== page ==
I’m studying and need help with a History question to help me learn.

The first response is the answer to the instructor’s follow-up question based on my original post. Here is my original post:

There were many causes that led to the Great Depression. Most people think that the stock market crash of 1929 caused the Great Depression. But it was only one of the causes. Bank failures also led to the Great Depression. When banks failed, many had uninsured their funds, so they simply just lost their money. The banks that had survived became more stingy on how many loans they would give out, to protect their interests. After the stock market crashed, many feared that there would be more economic hits. This led to a decrease in spending across the board. People from all different classes stopped purchasing items, leading to less products needing to be made. Many people lost their jobs during this time because of it. Internationally, Germany, Great Britain, and France were all facing economic distress. The Smoot-Hawley tariff was a foreign cause of the depression. The tariff charged a high tax for imports from foreign countries. Ultimately, the United States lost a lot of business from foreign consumers.

President Hoover basically just put the power back into the peoples’ hands. He encouraged them to “tighten their belts and work hard” to help boost the economy (Henretta). He also expressed that the business community could turn their situation around by themselves, without the assistance from the government. Unlike Great Britain and Germany, President Hoover decided to keep the gold standard in place. Hoover’s administration also instilled new tariffs and government programs that would provide new jobs. It was this mindset that made the Depression get to the depth that it did, and why it lasted so long.

Instructors question:

Does President Hoover get too much blame and President Roosevelt too much credit regarding the Great Depression?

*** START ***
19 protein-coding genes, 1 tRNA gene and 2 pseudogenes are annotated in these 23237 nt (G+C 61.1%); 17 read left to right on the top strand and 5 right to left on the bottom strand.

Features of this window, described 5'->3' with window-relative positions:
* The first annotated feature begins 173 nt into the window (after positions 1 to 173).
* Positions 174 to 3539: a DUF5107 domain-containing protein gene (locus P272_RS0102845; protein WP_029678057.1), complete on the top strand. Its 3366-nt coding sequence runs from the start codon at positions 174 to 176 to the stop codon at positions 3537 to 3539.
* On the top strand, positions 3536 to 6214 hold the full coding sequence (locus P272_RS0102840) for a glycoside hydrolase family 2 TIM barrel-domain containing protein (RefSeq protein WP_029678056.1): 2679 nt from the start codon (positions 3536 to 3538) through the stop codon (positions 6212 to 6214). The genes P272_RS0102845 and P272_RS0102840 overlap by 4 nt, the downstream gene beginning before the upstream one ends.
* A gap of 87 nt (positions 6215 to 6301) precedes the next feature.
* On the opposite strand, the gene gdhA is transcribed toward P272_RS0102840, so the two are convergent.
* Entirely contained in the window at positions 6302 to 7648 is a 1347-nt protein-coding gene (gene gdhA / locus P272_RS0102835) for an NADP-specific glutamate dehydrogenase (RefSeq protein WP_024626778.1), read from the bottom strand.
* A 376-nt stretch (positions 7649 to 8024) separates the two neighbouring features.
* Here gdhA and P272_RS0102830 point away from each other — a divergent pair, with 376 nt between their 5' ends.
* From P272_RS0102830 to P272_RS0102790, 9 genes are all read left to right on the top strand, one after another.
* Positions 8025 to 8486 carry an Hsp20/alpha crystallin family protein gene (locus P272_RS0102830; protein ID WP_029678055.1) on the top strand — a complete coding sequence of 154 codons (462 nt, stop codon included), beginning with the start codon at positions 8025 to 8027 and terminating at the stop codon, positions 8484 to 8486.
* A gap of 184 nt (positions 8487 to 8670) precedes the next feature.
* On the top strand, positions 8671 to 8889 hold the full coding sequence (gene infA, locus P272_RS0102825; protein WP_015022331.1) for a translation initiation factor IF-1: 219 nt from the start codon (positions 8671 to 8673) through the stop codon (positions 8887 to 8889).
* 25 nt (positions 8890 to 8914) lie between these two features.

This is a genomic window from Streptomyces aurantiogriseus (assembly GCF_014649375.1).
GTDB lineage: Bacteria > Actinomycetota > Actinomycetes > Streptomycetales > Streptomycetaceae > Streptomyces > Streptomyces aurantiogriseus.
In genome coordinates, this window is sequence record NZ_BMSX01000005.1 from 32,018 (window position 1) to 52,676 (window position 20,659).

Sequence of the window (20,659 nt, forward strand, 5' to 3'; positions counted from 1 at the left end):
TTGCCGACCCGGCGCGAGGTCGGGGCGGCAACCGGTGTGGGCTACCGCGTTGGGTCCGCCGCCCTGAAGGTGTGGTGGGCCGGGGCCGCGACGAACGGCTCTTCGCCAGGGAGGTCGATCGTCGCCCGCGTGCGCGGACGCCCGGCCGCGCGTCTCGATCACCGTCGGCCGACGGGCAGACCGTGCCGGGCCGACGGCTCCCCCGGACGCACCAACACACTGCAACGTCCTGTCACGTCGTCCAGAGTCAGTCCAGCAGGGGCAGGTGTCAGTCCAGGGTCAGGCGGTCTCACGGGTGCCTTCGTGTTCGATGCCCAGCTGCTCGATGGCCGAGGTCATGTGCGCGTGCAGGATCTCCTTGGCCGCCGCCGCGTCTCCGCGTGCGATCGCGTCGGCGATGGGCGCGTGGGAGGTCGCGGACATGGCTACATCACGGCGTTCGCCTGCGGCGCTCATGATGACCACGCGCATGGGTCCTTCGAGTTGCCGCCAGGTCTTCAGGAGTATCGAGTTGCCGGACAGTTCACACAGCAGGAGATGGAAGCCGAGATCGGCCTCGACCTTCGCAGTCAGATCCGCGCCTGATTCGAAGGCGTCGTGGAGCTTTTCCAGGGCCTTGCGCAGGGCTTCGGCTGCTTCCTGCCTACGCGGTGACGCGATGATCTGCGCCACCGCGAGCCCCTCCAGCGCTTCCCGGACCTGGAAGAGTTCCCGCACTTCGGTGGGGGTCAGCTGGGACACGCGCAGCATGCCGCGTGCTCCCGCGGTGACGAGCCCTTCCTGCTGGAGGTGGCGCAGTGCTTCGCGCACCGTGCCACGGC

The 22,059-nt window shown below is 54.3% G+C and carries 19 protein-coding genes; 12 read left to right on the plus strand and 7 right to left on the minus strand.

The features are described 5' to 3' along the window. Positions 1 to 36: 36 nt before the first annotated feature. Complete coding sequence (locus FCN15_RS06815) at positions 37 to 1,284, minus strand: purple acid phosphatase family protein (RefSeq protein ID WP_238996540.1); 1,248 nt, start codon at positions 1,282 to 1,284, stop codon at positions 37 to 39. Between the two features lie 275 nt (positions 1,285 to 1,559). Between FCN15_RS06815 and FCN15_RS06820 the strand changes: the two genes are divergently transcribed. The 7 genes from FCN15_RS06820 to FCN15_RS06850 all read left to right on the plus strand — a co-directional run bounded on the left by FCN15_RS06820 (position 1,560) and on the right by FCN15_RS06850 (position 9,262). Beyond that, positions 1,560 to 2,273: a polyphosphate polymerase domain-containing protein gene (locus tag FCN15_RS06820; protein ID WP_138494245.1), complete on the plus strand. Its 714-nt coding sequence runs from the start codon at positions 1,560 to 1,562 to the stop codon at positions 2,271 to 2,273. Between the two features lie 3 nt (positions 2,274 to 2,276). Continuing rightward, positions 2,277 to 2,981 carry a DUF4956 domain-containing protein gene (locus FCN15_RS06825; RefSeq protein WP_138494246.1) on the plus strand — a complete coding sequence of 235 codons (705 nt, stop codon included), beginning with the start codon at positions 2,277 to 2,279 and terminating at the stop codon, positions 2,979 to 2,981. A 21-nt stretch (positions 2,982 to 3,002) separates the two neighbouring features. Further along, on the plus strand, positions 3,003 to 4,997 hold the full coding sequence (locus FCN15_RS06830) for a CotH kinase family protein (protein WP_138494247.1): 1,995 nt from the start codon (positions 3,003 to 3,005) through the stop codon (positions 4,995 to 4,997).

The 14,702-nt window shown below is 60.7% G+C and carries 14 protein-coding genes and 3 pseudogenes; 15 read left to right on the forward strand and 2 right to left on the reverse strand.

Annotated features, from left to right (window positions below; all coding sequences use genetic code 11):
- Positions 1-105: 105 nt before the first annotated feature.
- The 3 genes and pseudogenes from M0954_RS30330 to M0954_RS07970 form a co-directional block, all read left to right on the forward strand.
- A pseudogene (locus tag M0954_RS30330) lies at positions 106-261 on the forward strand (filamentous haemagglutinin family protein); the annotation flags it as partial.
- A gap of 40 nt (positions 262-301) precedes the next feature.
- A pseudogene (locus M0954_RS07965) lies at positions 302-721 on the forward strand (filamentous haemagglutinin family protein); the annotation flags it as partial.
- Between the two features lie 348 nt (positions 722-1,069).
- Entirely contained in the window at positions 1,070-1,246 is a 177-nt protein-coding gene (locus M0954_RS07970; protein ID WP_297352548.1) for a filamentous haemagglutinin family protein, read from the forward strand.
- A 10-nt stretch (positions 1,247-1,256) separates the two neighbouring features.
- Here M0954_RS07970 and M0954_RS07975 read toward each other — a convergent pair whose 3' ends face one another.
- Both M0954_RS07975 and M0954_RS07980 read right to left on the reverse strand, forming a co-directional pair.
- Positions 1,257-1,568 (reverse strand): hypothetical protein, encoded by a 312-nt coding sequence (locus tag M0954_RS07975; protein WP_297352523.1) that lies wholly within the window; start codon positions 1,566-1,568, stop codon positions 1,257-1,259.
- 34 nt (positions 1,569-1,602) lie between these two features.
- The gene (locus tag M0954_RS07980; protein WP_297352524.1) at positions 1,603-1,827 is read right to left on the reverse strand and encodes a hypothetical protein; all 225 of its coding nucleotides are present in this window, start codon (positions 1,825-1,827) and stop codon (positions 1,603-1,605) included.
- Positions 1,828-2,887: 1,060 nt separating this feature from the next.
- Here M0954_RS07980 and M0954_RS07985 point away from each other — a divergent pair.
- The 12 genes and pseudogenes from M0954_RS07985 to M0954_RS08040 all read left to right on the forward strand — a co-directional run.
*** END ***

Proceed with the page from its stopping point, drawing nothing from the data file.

Also required are responses to 3 classmates of at least 100 words, not to include any citations/references. Please push yourself to go beyond a standard, “I liked your post” and try to select particular points/examples and discuss them further. It is also appropriate for you to provide your reflections, opinions, additional examples and information. Specific examples and references should include citations and footnotes.

Post #1:

What is the significance of the Brown v. Board of Education of Topeka decision?

To truly understand Brown v. Board of Education we must go back almost 60 years earlier to Plessy v. Ferguson. In this case, the Supreme Court defined what they believed was meant by the term “separate but equal”. Even though slavery was abolished and African Americans where now free, many states didn’t agree and continued to make laws which drove racial divide even deeper. The Plessy v. Ferguson case would strengthen this divide when every court level upheld both 13th and 14th Amendments as constitutional, and no violation occurred. This of course gave way to states enacting Jim Crow laws which eventually leads to Brown v. BoE in Kansas. Oliver Brown went up against the BoE in 1951 after his daughter was denied entry into an all-white school. His claim was that black and white school weren’t equal and it was violation of his constitutional rights. Even though Kansas determined a violation had occurred, Kansas still stood by the “separate but equal” doctrine. Brown and 4 other related cases joined up and took this problem to the US Supreme Court. Thurgood Marshall (head of the NAACP would take on this case and in 1954 the Supreme Court ruled that segregated schools are “inherently unequal”. This groundbreaking case would lead the way many more cases, movements and demonstrations all over America, bringing this racial divide into the spotlight. The civil rights act, voting rights act, and fair housing act are just a few that the Brown v. BoE would give way too. Change is necessary, hard, and required for civilization to continue moving forward.